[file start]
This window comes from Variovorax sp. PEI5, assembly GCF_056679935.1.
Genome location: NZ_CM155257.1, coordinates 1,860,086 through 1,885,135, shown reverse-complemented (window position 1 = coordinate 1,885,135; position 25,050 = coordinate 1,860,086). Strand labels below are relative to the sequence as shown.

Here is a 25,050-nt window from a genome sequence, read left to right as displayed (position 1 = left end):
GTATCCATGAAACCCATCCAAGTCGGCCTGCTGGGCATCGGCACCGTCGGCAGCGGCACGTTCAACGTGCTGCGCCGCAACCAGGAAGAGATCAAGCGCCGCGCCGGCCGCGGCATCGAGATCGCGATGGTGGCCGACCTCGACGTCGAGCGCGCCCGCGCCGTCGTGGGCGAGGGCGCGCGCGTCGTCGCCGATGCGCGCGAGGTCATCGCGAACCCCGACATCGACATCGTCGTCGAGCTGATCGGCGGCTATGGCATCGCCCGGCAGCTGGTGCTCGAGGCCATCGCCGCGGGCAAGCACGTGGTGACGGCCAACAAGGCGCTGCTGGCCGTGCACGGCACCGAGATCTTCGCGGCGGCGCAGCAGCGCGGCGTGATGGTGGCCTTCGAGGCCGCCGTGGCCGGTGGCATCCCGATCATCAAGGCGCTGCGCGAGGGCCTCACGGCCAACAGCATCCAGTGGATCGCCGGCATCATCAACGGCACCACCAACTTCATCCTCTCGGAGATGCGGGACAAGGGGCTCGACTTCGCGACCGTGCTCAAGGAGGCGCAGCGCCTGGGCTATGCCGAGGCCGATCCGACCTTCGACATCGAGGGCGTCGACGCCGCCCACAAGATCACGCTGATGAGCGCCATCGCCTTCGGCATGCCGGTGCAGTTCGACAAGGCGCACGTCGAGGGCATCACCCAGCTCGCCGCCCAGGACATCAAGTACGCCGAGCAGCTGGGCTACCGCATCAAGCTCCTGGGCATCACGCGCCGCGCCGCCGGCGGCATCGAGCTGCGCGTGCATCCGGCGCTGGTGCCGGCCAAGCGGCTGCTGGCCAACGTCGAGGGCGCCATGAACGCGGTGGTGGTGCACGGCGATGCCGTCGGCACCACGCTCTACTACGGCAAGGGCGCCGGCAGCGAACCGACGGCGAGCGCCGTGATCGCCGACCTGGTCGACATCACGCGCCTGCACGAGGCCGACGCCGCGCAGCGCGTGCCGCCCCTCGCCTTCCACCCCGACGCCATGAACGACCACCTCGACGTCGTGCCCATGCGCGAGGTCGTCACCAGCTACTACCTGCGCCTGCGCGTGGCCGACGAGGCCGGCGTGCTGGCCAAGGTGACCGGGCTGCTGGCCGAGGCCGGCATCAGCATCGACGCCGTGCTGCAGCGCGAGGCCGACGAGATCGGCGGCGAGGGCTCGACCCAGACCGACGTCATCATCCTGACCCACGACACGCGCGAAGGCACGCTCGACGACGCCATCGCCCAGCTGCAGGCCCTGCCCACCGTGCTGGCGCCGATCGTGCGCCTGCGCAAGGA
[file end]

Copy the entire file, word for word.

This window comes from Variovorax sp. PEI5, assembly GCF_056679935.1.
Genome location: NZ_CM155257.1, coordinates 1,860,086 through 1,885,135, shown reverse-complemented (window position 1 = coordinate 1,885,135; position 25,050 = coordinate 1,860,086). Strand labels below are relative to the sequence as shown.

Here is a 25,050-nt window from a genome sequence, read left to right as displayed (position 1 = left end):
GTATCCATGAAACCCATCCAAGTCGGCCTGCTGGGCATCGGCACCGTCGGCAGCGGCACGTTCAACGTGCTGCGCCGCAACCAGGAAGAGATCAAGCGCCGCGCCGGCCGCGGCATCGAGATCGCGATGGTGGCCGACCTCGACGTCGAGCGCGCCCGCGCCGTCGTGGGCGAGGGCGCGCGCGTCGTCGCCGATGCGCGCGAGGTCATCGCGAACCCCGACATCGACATCGTCGTCGAGCTGATCGGCGGCTATGGCATCGCCCGGCAGCTGGTGCTCGAGGCCATCGCCGCGGGCAAGCACGTGGTGACGGCCAACAAGGCGCTGCTGGCCGTGCACGGCACCGAGATCTTCGCGGCGGCGCAGCAGCGCGGCGTGATGGTGGCCTTCGAGGCCGCCGTGGCCGGTGGCATCCCGATCATCAAGGCGCTGCGCGAGGGCCTCACGGCCAACAGCATCCAGTGGATCGCCGGCATCATCAACGGCACCACCAACTTCATCCTCTCGGAGATGCGGGACAAGGGGCTCGACTTCGCGACCGTGCTCAAGGAGGCGCAGCGCCTGGGCTATGCCGAGGCCGATCCGACCTTCGACATCGAGGGCGTCGACGCCGCCCACAAGATCACGCTGATGAGCGCCATCGCCTTCGGCATGCCGGTGCAGTTCGACAAGGCGCACGTCGAGGGCATCACCCAGCTCGCCGCCCAGGACATCAAGTACGCCGAGCAGCTGGGCTACCGCATCAAGCTCCTGGGCATCACGCGCCGCGCCGCCGGCGGCATCGAGCTGCGCGTGCATCCGGCGCTGGTGCCGGCCAAGCGGCTGCTGGCCAACGTCGAGGGCGCCATGAACGCGGTGGTGGTGCACGGCGATGCCGTCGGCACCACGCTCTACTACGGCAAGGGCGCCGGCAGCGAACCGACGGCGAGCGCCGTGATCGCCGACCTGGTCGACATCACGCGCCTGCACGAGGCCGACGCCGCGCAGCGCGTGCCGCCCCTCGCCTTCCACCCCGACGCCATGAACGACCACCTCGACGTCGTGCCCATGCGCGAGGTCGTCACCAGCTACTACCTGCGCCTGCGCGTGGCCGACGAGGCCGGCGTGCTGGCCAAGGTGACCGGGCTGCTGGCCGAGGCCGGCATCAGCATCGACGCCGTGCTGCAGCGCGAGGCCGACGAGATCGGCGGCGAGGGCTCGACCCAGACCGACGTCATCATCCTGACCCACGACACGCGCGAAGGCACGCTCGACGACGCCATCGCCCAGCTGCAGGCCCTGCCCACCGTGCTGGCGCCGATCGTGCGCCTGCGCAAGGA